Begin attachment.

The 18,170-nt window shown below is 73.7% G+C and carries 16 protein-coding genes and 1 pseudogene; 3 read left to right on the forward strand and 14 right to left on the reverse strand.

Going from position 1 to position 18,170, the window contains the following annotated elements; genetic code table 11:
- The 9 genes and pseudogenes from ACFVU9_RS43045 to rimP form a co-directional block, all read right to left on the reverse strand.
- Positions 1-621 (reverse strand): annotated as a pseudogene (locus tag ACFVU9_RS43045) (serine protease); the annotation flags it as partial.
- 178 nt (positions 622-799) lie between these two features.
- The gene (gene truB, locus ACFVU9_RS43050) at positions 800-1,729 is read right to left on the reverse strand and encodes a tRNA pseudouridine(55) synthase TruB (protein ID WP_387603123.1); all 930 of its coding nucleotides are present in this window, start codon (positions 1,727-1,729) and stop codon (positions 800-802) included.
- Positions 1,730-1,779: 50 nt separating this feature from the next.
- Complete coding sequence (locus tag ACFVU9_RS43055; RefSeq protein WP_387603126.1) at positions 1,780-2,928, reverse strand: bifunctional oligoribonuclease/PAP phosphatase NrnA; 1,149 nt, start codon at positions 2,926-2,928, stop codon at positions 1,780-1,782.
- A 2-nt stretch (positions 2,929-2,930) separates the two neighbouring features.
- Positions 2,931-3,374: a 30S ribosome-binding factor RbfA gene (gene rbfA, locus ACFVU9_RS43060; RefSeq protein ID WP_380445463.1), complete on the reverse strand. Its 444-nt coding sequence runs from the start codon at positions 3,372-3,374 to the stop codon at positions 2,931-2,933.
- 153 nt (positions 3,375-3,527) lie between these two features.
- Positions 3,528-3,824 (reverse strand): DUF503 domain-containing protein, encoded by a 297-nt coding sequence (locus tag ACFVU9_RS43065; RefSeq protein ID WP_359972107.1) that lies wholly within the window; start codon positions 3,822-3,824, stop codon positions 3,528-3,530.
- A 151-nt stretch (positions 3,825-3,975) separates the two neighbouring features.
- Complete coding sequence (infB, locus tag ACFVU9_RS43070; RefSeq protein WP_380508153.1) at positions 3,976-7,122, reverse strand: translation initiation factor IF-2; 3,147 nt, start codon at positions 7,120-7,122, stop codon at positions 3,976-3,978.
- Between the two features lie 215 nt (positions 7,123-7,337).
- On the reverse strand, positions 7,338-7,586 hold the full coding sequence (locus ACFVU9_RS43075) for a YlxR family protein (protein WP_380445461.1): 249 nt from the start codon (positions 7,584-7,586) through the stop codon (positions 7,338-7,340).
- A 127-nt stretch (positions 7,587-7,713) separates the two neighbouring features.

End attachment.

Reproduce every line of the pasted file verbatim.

The 18,170-nt window shown below is 73.7% G+C and carries 16 protein-coding genes and 1 pseudogene; 3 read left to right on the forward strand and 14 right to left on the reverse strand.

Going from position 1 to position 18,170, the window contains the following annotated elements; genetic code table 11:
- The 9 genes and pseudogenes from ACFVU9_RS43045 to rimP form a co-directional block, all read right to left on the reverse strand.
- Positions 1-621 (reverse strand): annotated as a pseudogene (locus tag ACFVU9_RS43045) (serine protease); the annotation flags it as partial.
- 178 nt (positions 622-799) lie between these two features.
- The gene (gene truB, locus ACFVU9_RS43050) at positions 800-1,729 is read right to left on the reverse strand and encodes a tRNA pseudouridine(55) synthase TruB (protein ID WP_387603123.1); all 930 of its coding nucleotides are present in this window, start codon (positions 1,727-1,729) and stop codon (positions 800-802) included.
- Positions 1,730-1,779: 50 nt separating this feature from the next.
- Complete coding sequence (locus tag ACFVU9_RS43055; RefSeq protein WP_387603126.1) at positions 1,780-2,928, reverse strand: bifunctional oligoribonuclease/PAP phosphatase NrnA; 1,149 nt, start codon at positions 2,926-2,928, stop codon at positions 1,780-1,782.
- A 2-nt stretch (positions 2,929-2,930) separates the two neighbouring features.
- Positions 2,931-3,374: a 30S ribosome-binding factor RbfA gene (gene rbfA, locus ACFVU9_RS43060; RefSeq protein ID WP_380445463.1), complete on the reverse strand. Its 444-nt coding sequence runs from the start codon at positions 3,372-3,374 to the stop codon at positions 2,931-2,933.
- 153 nt (positions 3,375-3,527) lie between these two features.
- Positions 3,528-3,824 (reverse strand): DUF503 domain-containing protein, encoded by a 297-nt coding sequence (locus tag ACFVU9_RS43065; RefSeq protein ID WP_359972107.1) that lies wholly within the window; start codon positions 3,822-3,824, stop codon positions 3,528-3,530.
- A 151-nt stretch (positions 3,825-3,975) separates the two neighbouring features.
- Complete coding sequence (infB, locus tag ACFVU9_RS43070; RefSeq protein WP_380508153.1) at positions 3,976-7,122, reverse strand: translation initiation factor IF-2; 3,147 nt, start codon at positions 7,120-7,122, stop codon at positions 3,976-3,978.
- Between the two features lie 215 nt (positions 7,123-7,337).
- On the reverse strand, positions 7,338-7,586 hold the full coding sequence (locus ACFVU9_RS43075) for a YlxR family protein (protein WP_380445461.1): 249 nt from the start codon (positions 7,584-7,586) through the stop codon (positions 7,338-7,340).
- A 127-nt stretch (positions 7,587-7,713) separates the two neighbouring features.